On the issue raised on South African businesses facing economic and financial discrimination, the Chairperson noted that these were a common reaction in African countries and that the incidences of discrimination are reactions to the xenophobic attacks against their ‘citizens’ in South Africa. He added that this was more of a trade issue and recommended on better liaising between the Committee on International Relations and Cooperation, the Committee on Trade and Industry and the Department of Trade and Industry (DT) on the issue.
The Chairperson noted in general that the work done was good and advised that the amendments be affected in time for adoption at the next meeting.
Mr Sigwela in response to the point raised on budgetary constraints informed the Committee that unlike the fourth parliament in which Committees had budgetary allocations, budgetary allocations for the fifth parliament were not provided. Committees were made to operate jointly under a consolidated budget.
Ms Kalyan advised that the Committee motivate for a budget allocation when a circumstance arises because there was important oversight work to be done.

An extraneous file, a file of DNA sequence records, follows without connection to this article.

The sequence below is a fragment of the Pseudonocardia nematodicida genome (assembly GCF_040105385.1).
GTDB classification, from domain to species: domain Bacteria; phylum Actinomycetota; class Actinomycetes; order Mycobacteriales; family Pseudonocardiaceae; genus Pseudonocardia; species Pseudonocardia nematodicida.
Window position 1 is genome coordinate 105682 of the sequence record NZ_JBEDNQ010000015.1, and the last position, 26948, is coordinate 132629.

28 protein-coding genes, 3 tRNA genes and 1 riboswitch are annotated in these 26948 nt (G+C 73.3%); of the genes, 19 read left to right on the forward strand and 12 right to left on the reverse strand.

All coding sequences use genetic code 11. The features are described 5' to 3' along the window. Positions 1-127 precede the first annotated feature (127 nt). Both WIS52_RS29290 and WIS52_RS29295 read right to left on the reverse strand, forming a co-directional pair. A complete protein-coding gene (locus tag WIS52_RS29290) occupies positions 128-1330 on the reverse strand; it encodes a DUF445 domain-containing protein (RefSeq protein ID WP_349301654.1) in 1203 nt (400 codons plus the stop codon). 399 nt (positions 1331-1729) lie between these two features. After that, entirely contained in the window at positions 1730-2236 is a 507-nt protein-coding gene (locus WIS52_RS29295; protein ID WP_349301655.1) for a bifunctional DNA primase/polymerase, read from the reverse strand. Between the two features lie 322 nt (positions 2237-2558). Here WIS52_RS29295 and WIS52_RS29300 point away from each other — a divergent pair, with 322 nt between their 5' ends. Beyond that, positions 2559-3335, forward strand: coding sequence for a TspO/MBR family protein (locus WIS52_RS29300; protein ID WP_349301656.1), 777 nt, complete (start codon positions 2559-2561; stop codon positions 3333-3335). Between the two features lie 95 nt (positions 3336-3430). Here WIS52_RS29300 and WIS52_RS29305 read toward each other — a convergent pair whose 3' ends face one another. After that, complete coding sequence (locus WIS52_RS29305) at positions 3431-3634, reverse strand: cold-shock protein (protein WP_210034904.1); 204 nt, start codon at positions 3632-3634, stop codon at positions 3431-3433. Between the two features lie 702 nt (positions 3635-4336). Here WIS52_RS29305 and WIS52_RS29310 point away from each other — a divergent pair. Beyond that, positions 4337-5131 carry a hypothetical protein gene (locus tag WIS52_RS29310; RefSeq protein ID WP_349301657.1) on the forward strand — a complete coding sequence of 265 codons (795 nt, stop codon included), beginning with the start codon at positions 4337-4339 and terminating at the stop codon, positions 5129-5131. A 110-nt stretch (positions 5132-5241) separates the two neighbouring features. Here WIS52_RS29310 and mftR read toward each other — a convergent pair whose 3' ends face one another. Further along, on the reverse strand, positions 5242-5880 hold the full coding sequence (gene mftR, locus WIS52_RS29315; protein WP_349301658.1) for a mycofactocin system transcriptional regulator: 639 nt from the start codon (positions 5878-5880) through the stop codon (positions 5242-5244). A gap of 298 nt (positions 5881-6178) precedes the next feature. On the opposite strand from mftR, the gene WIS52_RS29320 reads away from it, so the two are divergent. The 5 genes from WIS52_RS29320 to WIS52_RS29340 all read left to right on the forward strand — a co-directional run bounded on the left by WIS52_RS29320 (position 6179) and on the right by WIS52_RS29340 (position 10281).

The Chairperson pointed out that if there were budgetary allocations, there was a risk of its abuse by the Committees.
Ms Kalyan indicated that this risk was parliament’s problem to deal with.
The Chairperson called for the adoption of the minutes of the Committee meeting which was the next agenda item and was reminded by Ms Kalyan that there was no quorum.
The Committee decided that in the absence of a quorum, the minutes will be adopted at the next meeting.
The Chairperson thanked all in attendance as well as those who made presentations and participated in the discussions.
The meeting was adjourned.
No related documents
Download as PDF
You can download this page as a PDF using your browser's print functionality. Click on the "Print" button below and select the "PDF" option under destinations/printers.
See detailed instructions for your browser here.